Mold has been found in KSU’s Ford Hall. And while residential mold happens all the time across the United States, it can result in serious health concerns for anyone exposed. In fact, according to the Mayo Clinic, 93% of chronic sinus infections have been attributed to mold.
As long as homeowners know how to identify signs of mold, and act quickly by hiring water damage and mold cleanup professionals, they should be able to salvage their housing structures and limit cost and damage. When mold reaches residential halls on college campuses, however, the problem isn’t as easy to fix.
According to Fox 4 KC, a letter has been sent out to students at a residential hall at Kansas State University regarding mold inside student dorm rooms.
Ford Hall, an all-female hall at KSU, houses more than 500 students on 10 floors.
“Depending on the nature of the mold, whether old and inactive or new growth, treatment may include cleaning the affected area, repairing any pipe insulation that is damaged, and/or painting the area with mold resistant paint,” wrote a spokesperson for KSU. “For the rooms that have been looked at so far, in all cases, the mold was inactive and not actively growing.”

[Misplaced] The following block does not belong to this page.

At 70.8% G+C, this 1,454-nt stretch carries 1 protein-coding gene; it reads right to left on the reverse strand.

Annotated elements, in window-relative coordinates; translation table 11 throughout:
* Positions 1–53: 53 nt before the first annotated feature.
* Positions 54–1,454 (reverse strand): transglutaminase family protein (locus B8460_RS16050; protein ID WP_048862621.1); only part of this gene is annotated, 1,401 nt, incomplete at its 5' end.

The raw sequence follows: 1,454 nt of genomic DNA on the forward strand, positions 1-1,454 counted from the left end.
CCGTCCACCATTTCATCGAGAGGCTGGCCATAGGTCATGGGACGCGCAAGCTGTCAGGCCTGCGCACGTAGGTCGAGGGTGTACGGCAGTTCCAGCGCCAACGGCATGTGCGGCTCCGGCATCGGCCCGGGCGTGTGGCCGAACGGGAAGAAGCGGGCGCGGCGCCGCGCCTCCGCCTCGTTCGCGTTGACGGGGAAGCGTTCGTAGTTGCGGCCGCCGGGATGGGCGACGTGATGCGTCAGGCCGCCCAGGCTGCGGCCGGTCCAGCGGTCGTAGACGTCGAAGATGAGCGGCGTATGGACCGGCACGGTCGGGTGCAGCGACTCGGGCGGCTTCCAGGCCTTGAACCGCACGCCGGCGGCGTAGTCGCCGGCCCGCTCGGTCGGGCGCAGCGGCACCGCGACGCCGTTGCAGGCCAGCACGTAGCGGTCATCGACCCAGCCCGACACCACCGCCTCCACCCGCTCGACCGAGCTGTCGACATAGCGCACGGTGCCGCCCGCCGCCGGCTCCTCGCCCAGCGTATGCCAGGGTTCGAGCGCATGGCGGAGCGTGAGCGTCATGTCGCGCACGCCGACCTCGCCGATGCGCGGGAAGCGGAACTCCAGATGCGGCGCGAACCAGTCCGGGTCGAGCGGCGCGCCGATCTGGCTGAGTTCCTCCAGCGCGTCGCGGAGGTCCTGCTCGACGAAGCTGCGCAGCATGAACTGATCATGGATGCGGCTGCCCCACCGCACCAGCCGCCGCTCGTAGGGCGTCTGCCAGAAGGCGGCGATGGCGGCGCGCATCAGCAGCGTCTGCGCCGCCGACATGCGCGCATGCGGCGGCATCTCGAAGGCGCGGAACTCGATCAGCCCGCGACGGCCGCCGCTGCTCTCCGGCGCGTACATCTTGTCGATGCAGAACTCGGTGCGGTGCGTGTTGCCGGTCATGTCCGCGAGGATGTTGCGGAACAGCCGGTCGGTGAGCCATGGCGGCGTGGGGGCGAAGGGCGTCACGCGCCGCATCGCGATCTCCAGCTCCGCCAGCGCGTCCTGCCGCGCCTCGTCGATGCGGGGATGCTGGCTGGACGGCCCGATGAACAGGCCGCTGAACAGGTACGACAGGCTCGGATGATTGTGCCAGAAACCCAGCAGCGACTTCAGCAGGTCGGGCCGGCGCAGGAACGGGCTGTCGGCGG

Additionally, KStateCollegian adds that in a letter to the editor, Jonathon Cole, a student senator and senior in mechanical engineering, voiced his concerns of the unsafe living conditions at the university:
“With students struggling to pay for things like food, rent, medical costs, and other essential things, K-State has a moral obligation to provide safe and affordable on-campus living for its students. I call upon President Richard Myers, vice president Pat Bosco, and associate vice president Derek Jackson to not only provide a safe living environment for students currently living on campus but to make on-campus living accessible and affordable for all students.”